Of Good Report


Who would have thought that a class project would help me come to know the Prophet Joseph Smith?

It was near the end of the first semester of my sophomore year in high school when my English teacher announced a new assignment to the class.

“You will each be doing a research paper on a particular person,” he stated. “You may choose your person, but you will need to do some research on them, so they must be real people.”

He passed around the guidelines and told us that we were to give brief preliminary presentations in two days, and then, two weeks later, we were to present our papers in full. We brainstormed different ideas for people to report on, and my list included several great presidents and authors. But when my teacher mentioned that we could also choose “great religious leaders,” I knew that I needed to do my paper on Joseph Smith.

Two days later, I had to get up and tell the whole class who I was reporting on and give a brief outline of who he was. I felt so shaky when I got up to speak, even though I am usually a good public speaker. I was terrified to share my knowledge about Joseph Smith. Was I casting pearls before swine?

When my brief presentation was over, I sat down. And even though everyone applauded, I was disappointed in my inability to speak clearly and proudly about a man I knew was a prophet of God. My throat had been tight the entire time.

It was then that I realized that if I wanted to teach my class the truth about Joseph Smith, I needed to learn more about him for myself and truly come to know who he was.

I began researching the life of Joseph Smith at home, first in Joseph Smith—History, and then in an institute manual called Church History in the Fulness of Times. I found out many things concerning the life, First Vision, and martyrdom of Joseph Smith. After days of study and prayer I began to realize just how great a man Joseph Smith really was, and my testimony of him was greatly strengthened. As I began writing my report, my heart and mind were full of a greater knowledge of Joseph Smith, which gave me courage as I typed out my report. I titled my report “Joseph Smith: Seeker of Truth, Defender of Righteousness.” My heart swells with the power and truth in that title, even to this day.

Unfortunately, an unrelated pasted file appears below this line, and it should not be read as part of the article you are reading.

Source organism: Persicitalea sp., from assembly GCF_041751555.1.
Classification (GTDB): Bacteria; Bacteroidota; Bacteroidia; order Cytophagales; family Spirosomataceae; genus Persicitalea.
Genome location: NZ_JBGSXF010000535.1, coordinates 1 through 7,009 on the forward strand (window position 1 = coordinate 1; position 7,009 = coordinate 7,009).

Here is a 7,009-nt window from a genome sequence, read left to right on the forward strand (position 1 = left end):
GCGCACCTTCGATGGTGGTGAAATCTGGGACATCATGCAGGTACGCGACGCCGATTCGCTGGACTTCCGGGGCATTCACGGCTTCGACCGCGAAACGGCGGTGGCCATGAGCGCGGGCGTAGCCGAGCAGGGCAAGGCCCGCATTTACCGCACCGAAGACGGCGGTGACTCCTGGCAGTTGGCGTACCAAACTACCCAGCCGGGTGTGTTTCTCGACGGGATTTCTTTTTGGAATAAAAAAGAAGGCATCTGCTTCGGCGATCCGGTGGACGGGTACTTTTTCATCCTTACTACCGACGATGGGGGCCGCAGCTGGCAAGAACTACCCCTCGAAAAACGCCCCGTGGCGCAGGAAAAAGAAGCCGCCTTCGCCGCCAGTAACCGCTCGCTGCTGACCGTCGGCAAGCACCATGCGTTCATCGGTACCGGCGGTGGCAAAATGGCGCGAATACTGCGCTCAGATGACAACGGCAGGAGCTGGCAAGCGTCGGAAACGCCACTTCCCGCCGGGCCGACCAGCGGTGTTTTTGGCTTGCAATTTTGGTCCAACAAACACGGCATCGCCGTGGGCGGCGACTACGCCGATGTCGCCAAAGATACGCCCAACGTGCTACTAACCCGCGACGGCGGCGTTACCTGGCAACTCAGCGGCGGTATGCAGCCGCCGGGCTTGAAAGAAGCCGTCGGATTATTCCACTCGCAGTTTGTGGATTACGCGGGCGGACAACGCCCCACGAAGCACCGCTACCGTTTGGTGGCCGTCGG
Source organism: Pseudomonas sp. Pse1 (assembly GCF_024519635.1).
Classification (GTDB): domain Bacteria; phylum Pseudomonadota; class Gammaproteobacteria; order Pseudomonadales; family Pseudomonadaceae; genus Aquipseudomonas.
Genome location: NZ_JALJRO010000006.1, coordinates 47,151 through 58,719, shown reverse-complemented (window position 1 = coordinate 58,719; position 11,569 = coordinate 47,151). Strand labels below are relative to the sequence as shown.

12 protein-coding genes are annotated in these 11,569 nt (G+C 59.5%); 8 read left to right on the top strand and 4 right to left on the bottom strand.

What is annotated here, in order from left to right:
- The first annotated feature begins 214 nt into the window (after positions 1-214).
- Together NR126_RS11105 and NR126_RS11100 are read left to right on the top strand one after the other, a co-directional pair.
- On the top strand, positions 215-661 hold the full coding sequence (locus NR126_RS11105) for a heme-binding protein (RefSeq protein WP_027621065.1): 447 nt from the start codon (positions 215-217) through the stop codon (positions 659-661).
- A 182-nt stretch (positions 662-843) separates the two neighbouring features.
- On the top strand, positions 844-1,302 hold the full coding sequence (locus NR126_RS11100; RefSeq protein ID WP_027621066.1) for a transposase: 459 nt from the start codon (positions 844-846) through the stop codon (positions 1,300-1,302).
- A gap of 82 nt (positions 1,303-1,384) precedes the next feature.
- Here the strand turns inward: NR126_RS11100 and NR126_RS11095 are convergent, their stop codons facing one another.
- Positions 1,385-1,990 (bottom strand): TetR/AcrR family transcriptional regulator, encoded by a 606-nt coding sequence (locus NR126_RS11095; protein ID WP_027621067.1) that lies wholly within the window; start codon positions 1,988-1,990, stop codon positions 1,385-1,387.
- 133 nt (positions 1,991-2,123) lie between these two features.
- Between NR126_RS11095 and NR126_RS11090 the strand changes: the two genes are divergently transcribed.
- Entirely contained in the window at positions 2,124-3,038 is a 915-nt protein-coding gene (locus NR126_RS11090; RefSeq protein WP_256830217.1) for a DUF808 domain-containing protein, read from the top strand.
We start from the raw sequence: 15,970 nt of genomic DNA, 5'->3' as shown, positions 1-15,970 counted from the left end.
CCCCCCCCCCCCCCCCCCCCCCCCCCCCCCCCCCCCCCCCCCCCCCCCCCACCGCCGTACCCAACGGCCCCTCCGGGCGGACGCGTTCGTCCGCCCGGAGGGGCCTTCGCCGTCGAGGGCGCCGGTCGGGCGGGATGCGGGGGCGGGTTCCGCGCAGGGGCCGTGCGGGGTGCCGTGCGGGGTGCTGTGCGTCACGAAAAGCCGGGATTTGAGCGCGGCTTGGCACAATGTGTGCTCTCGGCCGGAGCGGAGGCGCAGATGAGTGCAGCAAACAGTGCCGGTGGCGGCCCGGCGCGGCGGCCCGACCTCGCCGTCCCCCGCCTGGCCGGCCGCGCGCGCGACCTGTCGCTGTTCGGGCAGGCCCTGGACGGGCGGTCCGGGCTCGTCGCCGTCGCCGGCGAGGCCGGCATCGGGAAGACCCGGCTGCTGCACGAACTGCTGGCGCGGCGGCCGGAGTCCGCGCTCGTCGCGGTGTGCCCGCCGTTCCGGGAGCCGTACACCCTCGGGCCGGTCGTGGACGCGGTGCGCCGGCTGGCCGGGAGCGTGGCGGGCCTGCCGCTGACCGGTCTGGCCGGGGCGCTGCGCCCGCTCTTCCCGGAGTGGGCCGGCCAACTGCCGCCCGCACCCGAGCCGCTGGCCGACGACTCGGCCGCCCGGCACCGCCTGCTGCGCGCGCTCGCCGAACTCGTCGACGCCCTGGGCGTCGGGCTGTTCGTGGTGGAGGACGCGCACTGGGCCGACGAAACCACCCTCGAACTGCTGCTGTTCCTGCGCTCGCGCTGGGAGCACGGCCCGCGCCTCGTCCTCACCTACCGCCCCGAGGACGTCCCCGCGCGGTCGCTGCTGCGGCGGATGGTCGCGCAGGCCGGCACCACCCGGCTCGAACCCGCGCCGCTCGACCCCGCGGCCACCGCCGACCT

The night before my project was due, I called the missionaries to ask them if I should tell my class about Joseph Smith’s First Vision and was comforted by their words of encouragement and approval. They even said that they would pray for me in my efforts.

The next day in class, I said many silent prayers—prayers for the Spirit to be there, prayers for me not to be weak in my speech, prayers for me to convey the power of my message through my voice. Finally, my name was called, and I got up to give my presentation.

I gathered my courage and told my classmates all about Joseph Smith’s search for truth and his First Vision. I recounted how the Prophet was persecuted throughout his life and even martyred for his testimony, but how he could not deny what he knew. The Spirit was very strong in the room as I ended by bearing my testimony that if we want to find out the truth of something, all we have to do is ask God with real intent.

When I was done, I sat down and silently thanked my Heavenly Father for the strong presence of the Spirit and for the strength that He put into my words. At the end of class, my teacher asked if there were any students who wanted to leave their reports for his other classes in the coming years, and I decided to leave mine, asking for the Spirit to be with those who would read it.

Now I realize that even if no one in that class joins the Church or changes their opinion about the Prophet Joseph Smith, my testimony was strengthened because I stood “as [a witness] of God at all times and in all things, and in all places” (Mosiah 18:9).

[photos] Photography by Christina Smith; The Desires of My Heart by Walter Rane, courtesy of Museum of Church History and Art